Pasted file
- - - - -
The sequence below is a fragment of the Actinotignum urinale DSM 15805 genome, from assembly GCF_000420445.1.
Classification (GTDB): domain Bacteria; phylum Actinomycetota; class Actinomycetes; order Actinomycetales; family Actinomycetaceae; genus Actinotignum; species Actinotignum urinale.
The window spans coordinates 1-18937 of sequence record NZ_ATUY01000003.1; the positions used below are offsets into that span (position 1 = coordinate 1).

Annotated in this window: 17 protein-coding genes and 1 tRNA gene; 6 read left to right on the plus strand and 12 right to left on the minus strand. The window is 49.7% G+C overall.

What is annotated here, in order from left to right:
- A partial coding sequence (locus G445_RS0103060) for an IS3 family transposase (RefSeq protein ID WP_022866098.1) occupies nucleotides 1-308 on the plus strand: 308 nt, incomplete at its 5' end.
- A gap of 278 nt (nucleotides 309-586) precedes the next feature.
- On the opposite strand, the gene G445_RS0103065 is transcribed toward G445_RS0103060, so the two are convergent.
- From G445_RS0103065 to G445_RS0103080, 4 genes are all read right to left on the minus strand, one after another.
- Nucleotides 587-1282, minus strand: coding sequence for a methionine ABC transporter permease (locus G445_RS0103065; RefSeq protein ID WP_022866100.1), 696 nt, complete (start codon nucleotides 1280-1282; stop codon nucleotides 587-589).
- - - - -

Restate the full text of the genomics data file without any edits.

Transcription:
The sequence below is a fragment of the Actinotignum urinale DSM 15805 genome, from assembly GCF_000420445.1.
Classification (GTDB): domain Bacteria; phylum Actinomycetota; class Actinomycetes; order Actinomycetales; family Actinomycetaceae; genus Actinotignum; species Actinotignum urinale.
The window spans coordinates 1-18937 of sequence record NZ_ATUY01000003.1; the positions used below are offsets into that span (position 1 = coordinate 1).

Annotated in this window: 17 protein-coding genes and 1 tRNA gene; 6 read left to right on the plus strand and 12 right to left on the minus strand. The window is 49.7% G+C overall.

What is annotated here, in order from left to right:
- A partial coding sequence (locus G445_RS0103060) for an IS3 family transposase (RefSeq protein ID WP_022866098.1) occupies nucleotides 1-308 on the plus strand: 308 nt, incomplete at its 5' end.
- A gap of 278 nt (nucleotides 309-586) precedes the next feature.
- On the opposite strand, the gene G445_RS0103065 is transcribed toward G445_RS0103060, so the two are convergent.
- From G445_RS0103065 to G445_RS0103080, 4 genes are all read right to left on the minus strand, one after another.
- Nucleotides 587-1282, minus strand: coding sequence for a methionine ABC transporter permease (locus G445_RS0103065; RefSeq protein ID WP_022866100.1), 696 nt, complete (start codon nucleotides 1280-1282; stop codon nucleotides 587-589).